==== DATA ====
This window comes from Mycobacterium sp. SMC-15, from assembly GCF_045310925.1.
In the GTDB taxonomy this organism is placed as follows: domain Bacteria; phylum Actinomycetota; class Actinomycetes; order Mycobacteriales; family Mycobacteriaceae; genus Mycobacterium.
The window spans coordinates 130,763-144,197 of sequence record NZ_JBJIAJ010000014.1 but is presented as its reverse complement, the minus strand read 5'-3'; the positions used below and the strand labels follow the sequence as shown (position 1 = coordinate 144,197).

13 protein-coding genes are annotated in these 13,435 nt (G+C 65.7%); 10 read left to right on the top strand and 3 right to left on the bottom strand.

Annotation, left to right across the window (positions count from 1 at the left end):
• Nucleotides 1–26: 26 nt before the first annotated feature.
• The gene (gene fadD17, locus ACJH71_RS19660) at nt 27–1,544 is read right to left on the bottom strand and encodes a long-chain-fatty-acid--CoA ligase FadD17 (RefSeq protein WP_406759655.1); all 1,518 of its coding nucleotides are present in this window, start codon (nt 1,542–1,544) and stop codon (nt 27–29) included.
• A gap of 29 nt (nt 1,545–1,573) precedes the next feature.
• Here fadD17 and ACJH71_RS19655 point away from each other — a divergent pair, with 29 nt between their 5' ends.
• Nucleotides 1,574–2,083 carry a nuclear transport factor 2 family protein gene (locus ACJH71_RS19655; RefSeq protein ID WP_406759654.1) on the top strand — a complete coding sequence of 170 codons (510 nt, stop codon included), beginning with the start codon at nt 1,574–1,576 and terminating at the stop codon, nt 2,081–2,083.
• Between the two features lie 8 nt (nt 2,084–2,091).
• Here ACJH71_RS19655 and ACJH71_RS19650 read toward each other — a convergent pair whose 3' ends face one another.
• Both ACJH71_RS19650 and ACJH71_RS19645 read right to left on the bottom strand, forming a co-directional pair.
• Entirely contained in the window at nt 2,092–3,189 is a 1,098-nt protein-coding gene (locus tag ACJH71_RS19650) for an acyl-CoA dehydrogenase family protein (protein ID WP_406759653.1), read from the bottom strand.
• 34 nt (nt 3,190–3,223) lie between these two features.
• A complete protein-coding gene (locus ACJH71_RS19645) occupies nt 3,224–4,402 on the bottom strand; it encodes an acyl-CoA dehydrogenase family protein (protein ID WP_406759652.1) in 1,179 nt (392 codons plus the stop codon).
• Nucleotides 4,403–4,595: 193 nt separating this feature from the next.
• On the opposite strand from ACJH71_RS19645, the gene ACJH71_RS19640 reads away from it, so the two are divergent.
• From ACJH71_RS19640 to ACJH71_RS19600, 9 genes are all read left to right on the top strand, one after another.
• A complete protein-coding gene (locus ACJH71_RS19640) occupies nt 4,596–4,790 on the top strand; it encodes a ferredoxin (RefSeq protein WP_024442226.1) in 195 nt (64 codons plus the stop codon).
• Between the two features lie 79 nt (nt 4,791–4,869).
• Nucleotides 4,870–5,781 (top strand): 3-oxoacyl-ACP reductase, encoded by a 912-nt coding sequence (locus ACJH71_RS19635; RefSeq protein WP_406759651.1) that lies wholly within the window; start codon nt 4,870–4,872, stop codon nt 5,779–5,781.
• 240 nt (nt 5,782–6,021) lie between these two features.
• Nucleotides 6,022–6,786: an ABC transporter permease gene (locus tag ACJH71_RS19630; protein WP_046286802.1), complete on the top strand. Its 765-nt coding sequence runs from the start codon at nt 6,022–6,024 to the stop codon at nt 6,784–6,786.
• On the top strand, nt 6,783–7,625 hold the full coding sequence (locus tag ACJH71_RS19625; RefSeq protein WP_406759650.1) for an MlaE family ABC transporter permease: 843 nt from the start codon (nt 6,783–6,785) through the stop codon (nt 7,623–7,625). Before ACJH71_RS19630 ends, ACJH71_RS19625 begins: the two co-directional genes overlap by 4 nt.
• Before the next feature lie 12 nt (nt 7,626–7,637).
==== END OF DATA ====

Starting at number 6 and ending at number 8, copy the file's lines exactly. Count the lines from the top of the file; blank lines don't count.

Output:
• Nucleotides 1–26: 26 nt before the first annotated feature.
• The gene (gene fadD17, locus ACJH71_RS19660) at nt 27–1,544 is read right to left on the bottom strand and encodes a long-chain-fatty-acid--CoA ligase FadD17 (RefSeq protein WP_406759655.1); all 1,518 of its coding nucleotides are present in this window, start codon (nt 1,542–1,544) and stop codon (nt 27–29) included.
• A gap of 29 nt (nt 1,545–1,573) precedes the next feature.